• Hartmut Dierschke : Plant Sociology . Basics and methods (= UTB. 8078). Ulmer, Stuttgart 1994, ISBN 3-8001-2662-1 .
  • Hartmut Dierschke, Karl-Heinrich Hülbusch, Reinhold Tüxen : Ash and alder spring forests on the southwestern edge of the Bückeberge near Bad Eilsen, at the same time a contribution to the local plant-sociological working method. In: Communications of the Floristic-Sociological Working Group. NF H. 15/16, 1973, ISSN  0373-7632 , pp. 153-164.
  • Klaus Dierssen: Introduction to plant sociology (vegetation science). Scientific Book Society, Darmstadt 1990, ISBN 3-534-02151-7 .
  • Bernd Gehlken: Class lottery. The sociology of plants between vegetation knowledge, formalism and technocracy. In: Karl Heinrich Hülbusch (Red.): In good company (= contributions to plant sociology , landscape and vegetation studies. Vol. 2 = notebook of the Kassel school. 55, ZDB -ID 1040093-x ). Arbeitsgemeinschaft Freiraum und Vegetation, Kassel 2000, pp. 259–364.
  • Bernd Gehlken: The beautiful "oak and hornbeam forest". Also a forest or: the “art” of plant sociological systematics (= notebook of the Kassel school. 72). Arbeitsgemeinschaft Freiraum und Vegetation, Kassel 2008, ISBN 978-3-00-024054-6 (At the same time: Kassel, University, dissertation, 2007).
  • Gerhard Hard : The spontaneous vegetation of the residential and commercial areas of Osnabrück. In: Osnabrück natural science messages. H. 9, 1982, ISSN  0340-4781 , pp. 151-203, online .
  • Dieter Kienast : The spontaneous vegetation of the city of Kassel depending on building and urban structure types of districts (= Urbs et Regio. 10). Comprehensive University Library, Kassel 1978, ISBN 3-88122-037-2 (At the same time: Kassel, Comprehensive University, dissertation, 1978).
  • Michael Mühlenberg : Outdoor Ecology (= UTB. 595). 3rd, revised edition. Quelle & Meyer, Heidelberg et al. 1993, ISBN 3-494-02186-4 .
  • Erich Oberdorfer (Ed.): South German Plant Societies. Volumes 1-4 (in 5). Fischer, Jena 1977-1992;
    • Volume 1: Rock and wall communities, alpine corridors, water, silting and moor communities (= plant sociology . 10, ISSN  0553-9080 ). 2nd, heavily edited edition. 1977;
    • Volume 2: Sand and dry grasslands, heather and bristle grass societies, alpine grasslands, fringe societies, field and tall herbaceous corridors (= plant sociology . 10). 2nd, heavily edited edition. 1978;
    • Volume 3: Farm meadows and weed communities (= plant sociology . 10). 2nd, heavily edited edition. 1983;
    • Volume 4: Forests and Bushes. 2 part volumes (A: text volume B: table volume ). 1992.
  • Günther Reichelt , Otti Wilmanns : Vegetation geography. Westermann, Braunschweig 1973, ISBN 3-14-160241-7 .
  • Fritz Runge: The plant communities of Central Europe. A small overview. 10./11., Verb. and increased edition. Aschendorff, Münster 1990, ISBN 3-402-04383-1 .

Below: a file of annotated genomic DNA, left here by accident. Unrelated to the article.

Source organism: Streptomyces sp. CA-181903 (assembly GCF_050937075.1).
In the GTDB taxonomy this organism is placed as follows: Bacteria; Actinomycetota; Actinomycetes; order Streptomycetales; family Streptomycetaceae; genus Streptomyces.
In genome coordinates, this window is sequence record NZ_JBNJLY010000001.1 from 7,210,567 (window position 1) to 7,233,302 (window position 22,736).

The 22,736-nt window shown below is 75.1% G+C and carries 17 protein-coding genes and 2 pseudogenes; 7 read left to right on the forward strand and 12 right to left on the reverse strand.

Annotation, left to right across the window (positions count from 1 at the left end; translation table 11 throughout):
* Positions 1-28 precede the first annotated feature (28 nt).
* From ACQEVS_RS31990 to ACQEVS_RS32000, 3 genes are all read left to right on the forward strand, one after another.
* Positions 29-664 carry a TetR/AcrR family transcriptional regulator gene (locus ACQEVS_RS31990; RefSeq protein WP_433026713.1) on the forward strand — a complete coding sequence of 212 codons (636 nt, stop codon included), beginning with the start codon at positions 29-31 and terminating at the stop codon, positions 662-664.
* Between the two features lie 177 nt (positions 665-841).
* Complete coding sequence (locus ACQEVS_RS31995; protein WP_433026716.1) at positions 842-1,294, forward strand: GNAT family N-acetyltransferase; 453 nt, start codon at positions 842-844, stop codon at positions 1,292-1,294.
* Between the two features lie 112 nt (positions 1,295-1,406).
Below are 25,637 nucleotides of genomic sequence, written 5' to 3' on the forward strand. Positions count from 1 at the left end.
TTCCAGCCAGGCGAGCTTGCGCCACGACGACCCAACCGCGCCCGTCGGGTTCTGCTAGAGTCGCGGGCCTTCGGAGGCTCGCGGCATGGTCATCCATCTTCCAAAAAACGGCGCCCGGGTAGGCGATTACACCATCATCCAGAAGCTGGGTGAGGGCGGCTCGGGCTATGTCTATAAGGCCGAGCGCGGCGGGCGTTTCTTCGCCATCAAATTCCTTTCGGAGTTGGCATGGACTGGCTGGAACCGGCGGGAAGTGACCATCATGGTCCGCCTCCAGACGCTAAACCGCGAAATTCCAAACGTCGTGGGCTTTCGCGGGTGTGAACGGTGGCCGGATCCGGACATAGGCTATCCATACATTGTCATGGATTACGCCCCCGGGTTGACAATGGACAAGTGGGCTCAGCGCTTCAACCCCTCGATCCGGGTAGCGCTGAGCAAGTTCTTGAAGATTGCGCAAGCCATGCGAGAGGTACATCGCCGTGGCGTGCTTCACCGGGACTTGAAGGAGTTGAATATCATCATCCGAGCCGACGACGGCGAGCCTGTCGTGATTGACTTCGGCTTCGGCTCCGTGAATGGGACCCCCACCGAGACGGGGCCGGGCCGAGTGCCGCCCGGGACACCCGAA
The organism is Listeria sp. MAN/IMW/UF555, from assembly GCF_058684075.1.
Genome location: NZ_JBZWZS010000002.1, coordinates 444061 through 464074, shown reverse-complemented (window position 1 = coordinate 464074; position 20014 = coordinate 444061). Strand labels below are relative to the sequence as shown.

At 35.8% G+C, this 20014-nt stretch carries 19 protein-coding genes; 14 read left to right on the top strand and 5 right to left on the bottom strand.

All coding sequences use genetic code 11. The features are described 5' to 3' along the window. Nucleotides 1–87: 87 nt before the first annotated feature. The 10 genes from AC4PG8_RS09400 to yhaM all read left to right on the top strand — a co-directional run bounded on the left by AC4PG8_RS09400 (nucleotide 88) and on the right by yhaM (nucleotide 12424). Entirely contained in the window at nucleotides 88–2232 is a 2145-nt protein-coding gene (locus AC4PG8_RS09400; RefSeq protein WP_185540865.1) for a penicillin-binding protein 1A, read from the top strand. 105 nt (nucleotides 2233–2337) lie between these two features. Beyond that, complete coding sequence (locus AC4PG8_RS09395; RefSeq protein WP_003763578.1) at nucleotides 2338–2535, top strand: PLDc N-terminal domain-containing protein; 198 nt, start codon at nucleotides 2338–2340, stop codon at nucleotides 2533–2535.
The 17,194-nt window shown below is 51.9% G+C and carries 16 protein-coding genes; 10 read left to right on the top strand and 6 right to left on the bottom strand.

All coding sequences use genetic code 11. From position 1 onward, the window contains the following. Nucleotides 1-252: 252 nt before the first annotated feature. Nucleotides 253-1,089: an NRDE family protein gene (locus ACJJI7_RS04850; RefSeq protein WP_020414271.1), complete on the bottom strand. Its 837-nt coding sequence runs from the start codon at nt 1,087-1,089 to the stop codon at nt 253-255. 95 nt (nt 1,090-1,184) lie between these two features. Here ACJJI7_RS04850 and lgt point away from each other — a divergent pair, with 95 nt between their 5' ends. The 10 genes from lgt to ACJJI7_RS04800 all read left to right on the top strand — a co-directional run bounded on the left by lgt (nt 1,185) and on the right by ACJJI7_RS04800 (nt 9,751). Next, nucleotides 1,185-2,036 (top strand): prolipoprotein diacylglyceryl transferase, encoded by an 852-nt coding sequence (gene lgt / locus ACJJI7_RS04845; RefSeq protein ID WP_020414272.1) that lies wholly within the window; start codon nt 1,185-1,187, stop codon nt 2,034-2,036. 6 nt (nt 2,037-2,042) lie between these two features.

• Josef Schmithüsen : Allgemeine Vegetationsgeographie (= textbook of general geography. Vol. 4). 2nd, improved edition. de Gruyter, Berlin 1961.
  • Ludwig Trepl : History of Ecology. From the 17th century to the present (= Athenaeum pocket books. 4070). Athenaeum, Frankfurt am Main 1987, ISBN 3-610-04070-X .
  • Reinhold Tüxen : The plant communities of Northwest Germany. 2nd, completely revised edition. Cramer, Studium 1974, ISBN 3-7682-0860-5 .
  • Reinhold Tüxen: Plant sociology as a synthetic science. In: Meddelingen van de Botanische Tuinen en het Belmonte Arboretum of the Landbouwhogeschool te Wageningen. Vol. 12, 1968, ISSN  0006-8160 , pp. 141-159.
  • Reinhold Tüxen (Ed.): Association complexes (Sigmetes) and their practical application. Cramer, Vaduz 1978, ISBN 3-7682-1186-X .
  • Otti Wilmanns, Reinhold Tüxen: Sigma associations of the Kaiserstuhl vineyards before and after large-scale land consolidation. In: Reinhold Tüxen (Hrsg.): Association complexes (Sigmeten) and their practical application. Cramer, Vaduz 1978, ISBN 3-7682-1186-X , pp. 287-302.
  • Otti Wilmanns: Ecological Plant Sociology (= UTB. 269). 4th, revised edition. Source u. Meyer, Heidelberg et al. 1989, ISBN 3-494-02168-6 .

References and footnotes

  1. See Tüxen (1974) and Oberdorfer (1977ff)
  2. See Gerhard Hard: Ruderalvegetation. In: Notebook of the Kassel School. Vol. 49. Kassel 1998. p. 11.
  3. ^ Bruno Latour: Reassembling the Social. Oxford University Press, New York 2005. ISBN 0-19-925604-7 , p. 6. ( full text ( memento of March 9, 2013 in the Internet Archive ); PDF; 1.4 MB)
  4. Bruno Latour: Gabriel Tarde and the end of the social. In: Soziale Welt 3, 2001. pp. 361–376. ( Full text ; PDF; 178 kB)
  5. Braun-Blanquet 1964. Otti Wilmanns 1989
  6. The table work is described in detail in Dierschke et al. (1973).
  7. See the analogous systematics of biology: order (biology)
  8. See the analogous systematics of biology: class (biology)
  9. Tüxen (1974) and Oberdorfer (1977 ff.)
  10. ^ HE Weber, J. Moravec, J.-P. Theurillat: International Code of Phytosociological Nomenclature. 3rd edition. In: Journal of Vegetation Science. Volume 11, No. 5, 2000, pp. 739-768, ( PDF file, in the web archive ). German translation by Heinrich E. Weber in: Synopsis of the Plant Societies of Germany. Special issue 1, 2001. Göttingen.
  11. cf. Trepl (1987: 122-138, 208-217).
  12. cf. Trepl (1987).
  13. See: Reinhold Tüxen (Ed.) 1979; Wilmanns / Tüxen 1979; Dieter Kienast 1978; Gerhard Hard 1982.
  14. See Schmithüsen 1961; Trepl 1987